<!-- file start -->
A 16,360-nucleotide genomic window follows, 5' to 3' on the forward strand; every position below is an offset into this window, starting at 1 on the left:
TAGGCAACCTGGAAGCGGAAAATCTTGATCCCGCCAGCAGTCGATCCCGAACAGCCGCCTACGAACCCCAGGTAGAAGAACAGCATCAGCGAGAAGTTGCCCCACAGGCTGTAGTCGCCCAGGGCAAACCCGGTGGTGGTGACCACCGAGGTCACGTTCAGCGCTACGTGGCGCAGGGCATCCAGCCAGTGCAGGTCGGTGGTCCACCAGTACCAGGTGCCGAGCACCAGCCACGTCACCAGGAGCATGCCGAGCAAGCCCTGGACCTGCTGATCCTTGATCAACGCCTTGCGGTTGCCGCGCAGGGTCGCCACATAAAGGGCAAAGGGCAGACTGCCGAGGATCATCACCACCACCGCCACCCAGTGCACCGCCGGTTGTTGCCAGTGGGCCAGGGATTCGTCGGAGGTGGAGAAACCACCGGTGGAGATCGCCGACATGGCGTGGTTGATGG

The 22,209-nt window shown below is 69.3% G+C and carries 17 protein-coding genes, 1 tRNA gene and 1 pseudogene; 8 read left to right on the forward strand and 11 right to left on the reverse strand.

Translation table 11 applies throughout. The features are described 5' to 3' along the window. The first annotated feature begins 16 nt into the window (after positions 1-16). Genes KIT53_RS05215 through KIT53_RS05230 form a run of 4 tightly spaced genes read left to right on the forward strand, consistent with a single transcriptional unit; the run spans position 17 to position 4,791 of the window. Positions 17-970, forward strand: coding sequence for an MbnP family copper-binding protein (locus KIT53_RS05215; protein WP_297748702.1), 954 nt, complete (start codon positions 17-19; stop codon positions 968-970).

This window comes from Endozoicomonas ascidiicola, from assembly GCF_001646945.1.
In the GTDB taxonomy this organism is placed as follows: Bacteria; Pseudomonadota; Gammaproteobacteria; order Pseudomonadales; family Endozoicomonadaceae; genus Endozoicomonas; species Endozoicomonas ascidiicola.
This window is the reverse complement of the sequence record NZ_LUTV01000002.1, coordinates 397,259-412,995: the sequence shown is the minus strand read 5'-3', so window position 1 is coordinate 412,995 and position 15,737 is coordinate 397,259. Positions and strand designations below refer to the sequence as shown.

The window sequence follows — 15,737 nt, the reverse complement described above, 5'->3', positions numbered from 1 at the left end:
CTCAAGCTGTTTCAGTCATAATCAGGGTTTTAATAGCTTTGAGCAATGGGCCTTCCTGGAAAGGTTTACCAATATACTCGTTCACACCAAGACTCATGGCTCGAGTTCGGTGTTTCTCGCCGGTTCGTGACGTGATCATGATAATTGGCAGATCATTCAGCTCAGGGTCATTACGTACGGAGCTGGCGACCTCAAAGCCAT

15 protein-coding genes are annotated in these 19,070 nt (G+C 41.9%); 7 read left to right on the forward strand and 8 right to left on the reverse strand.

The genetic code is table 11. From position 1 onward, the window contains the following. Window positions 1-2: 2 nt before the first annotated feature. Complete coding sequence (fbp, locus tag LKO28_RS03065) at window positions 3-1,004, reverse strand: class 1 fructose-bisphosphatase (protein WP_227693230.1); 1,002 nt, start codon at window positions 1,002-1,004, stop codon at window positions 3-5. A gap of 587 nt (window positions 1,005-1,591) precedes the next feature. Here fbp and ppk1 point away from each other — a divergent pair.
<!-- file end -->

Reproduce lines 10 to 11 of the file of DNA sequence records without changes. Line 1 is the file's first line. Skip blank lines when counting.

15 protein-coding genes are annotated in these 19,070 nt (G+C 41.9%); 7 read left to right on the forward strand and 8 right to left on the reverse strand.

The genetic code is table 11. From position 1 onward, the window contains the following. Window positions 1-2: 2 nt before the first annotated feature. Complete coding sequence (fbp, locus tag LKO28_RS03065) at window positions 3-1,004, reverse strand: class 1 fructose-bisphosphatase (protein WP_227693230.1); 1,002 nt, start codon at window positions 1,002-1,004, stop codon at window positions 3-5. A gap of 587 nt (window positions 1,005-1,591) precedes the next feature. Here fbp and ppk1 point away from each other — a divergent pair.